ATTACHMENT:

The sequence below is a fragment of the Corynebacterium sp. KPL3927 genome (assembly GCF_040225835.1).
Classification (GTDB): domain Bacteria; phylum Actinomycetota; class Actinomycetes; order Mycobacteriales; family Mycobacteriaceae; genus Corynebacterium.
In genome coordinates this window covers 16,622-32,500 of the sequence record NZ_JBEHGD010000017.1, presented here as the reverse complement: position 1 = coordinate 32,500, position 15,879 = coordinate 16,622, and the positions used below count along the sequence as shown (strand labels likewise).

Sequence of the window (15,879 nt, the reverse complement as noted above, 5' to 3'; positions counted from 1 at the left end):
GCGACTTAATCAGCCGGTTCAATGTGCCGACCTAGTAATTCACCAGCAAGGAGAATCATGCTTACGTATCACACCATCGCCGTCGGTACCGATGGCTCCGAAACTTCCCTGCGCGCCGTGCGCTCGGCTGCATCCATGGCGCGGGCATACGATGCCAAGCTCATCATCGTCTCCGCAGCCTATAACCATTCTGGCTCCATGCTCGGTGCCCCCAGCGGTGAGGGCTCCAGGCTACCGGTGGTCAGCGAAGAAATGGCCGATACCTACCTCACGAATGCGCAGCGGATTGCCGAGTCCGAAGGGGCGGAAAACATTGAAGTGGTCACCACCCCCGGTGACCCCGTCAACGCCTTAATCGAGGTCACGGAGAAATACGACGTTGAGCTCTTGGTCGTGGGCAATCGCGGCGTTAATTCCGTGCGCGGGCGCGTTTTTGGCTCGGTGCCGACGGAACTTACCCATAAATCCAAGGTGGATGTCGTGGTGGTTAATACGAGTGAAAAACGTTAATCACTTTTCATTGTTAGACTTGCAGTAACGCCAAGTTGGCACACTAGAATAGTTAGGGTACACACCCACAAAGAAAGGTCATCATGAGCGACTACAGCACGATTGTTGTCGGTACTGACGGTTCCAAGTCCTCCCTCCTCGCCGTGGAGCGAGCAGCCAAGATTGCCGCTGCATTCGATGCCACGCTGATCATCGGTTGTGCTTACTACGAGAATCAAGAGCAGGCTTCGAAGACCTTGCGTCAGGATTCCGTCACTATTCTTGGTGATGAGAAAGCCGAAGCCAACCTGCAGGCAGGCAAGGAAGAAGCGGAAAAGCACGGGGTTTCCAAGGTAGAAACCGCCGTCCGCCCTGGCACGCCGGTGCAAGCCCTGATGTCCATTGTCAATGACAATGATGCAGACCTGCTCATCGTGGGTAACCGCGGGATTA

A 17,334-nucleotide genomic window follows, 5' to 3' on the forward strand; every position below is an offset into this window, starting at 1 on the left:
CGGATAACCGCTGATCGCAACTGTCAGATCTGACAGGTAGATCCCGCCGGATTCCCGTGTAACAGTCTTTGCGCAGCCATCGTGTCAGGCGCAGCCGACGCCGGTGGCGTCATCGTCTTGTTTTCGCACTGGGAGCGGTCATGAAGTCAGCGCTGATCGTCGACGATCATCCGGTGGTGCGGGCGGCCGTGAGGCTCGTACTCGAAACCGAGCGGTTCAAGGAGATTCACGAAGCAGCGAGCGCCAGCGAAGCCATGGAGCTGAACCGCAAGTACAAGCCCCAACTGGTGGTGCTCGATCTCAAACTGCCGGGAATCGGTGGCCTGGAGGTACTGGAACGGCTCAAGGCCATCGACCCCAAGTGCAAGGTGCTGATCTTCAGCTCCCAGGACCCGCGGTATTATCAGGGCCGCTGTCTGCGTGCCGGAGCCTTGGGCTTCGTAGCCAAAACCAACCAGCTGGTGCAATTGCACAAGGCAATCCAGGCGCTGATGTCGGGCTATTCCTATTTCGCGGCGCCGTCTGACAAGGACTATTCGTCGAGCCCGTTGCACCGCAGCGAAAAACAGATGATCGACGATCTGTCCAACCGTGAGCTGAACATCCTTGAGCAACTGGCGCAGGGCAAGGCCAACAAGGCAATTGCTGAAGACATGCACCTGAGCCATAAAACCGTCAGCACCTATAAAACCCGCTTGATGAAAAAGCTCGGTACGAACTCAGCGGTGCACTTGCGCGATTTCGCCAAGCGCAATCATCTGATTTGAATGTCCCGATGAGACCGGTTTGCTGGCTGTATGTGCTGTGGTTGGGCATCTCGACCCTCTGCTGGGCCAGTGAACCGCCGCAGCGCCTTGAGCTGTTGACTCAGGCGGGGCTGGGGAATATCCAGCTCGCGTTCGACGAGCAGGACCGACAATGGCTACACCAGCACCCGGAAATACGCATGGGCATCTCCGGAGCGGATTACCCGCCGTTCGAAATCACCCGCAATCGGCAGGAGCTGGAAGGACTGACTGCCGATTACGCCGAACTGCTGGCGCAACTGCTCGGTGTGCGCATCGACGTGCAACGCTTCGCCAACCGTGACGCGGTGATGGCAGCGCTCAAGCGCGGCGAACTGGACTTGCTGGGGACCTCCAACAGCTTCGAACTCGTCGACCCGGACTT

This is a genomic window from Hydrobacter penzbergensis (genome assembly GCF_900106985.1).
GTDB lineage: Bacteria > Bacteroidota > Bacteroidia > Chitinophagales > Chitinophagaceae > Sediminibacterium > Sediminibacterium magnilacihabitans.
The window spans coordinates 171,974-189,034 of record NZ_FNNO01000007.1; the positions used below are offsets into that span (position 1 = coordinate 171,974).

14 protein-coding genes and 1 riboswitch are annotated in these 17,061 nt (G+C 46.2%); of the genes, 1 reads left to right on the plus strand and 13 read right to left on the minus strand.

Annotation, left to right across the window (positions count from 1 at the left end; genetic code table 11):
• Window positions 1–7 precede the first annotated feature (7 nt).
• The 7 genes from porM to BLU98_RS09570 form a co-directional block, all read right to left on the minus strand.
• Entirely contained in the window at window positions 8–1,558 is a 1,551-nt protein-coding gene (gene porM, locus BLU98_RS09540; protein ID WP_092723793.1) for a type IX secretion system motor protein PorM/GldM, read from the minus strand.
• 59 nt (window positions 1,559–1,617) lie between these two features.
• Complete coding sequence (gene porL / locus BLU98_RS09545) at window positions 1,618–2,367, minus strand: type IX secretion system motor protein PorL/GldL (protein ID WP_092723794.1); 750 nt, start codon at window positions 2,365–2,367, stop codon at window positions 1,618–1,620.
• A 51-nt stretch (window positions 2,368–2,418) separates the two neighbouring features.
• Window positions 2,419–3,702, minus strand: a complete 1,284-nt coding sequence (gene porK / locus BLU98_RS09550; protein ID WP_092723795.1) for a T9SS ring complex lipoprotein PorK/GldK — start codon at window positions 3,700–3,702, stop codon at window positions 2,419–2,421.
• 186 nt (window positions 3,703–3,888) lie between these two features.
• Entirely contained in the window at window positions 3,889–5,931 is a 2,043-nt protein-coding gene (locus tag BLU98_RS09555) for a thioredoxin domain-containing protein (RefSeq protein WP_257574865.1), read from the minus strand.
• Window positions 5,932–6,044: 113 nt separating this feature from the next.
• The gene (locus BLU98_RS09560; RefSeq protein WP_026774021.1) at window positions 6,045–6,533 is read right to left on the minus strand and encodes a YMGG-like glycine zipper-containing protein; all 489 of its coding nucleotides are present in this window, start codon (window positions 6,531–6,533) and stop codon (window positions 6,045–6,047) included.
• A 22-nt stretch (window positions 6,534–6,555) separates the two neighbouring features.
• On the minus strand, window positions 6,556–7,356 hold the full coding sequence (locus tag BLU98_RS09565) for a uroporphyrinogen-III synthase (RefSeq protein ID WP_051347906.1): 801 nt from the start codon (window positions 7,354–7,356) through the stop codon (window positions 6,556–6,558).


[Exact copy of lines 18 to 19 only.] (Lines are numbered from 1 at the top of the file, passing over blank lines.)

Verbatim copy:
• A 51-nt stretch (window positions 2,368–2,418) separates the two neighbouring features.
• Window positions 2,419–3,702, minus strand: a complete 1,284-nt coding sequence (gene porK / locus BLU98_RS09550; protein ID WP_092723795.1) for a T9SS ring complex lipoprotein PorK/GldK — start codon at window positions 3,700–3,702, stop codon at window positions 2,419–2,421.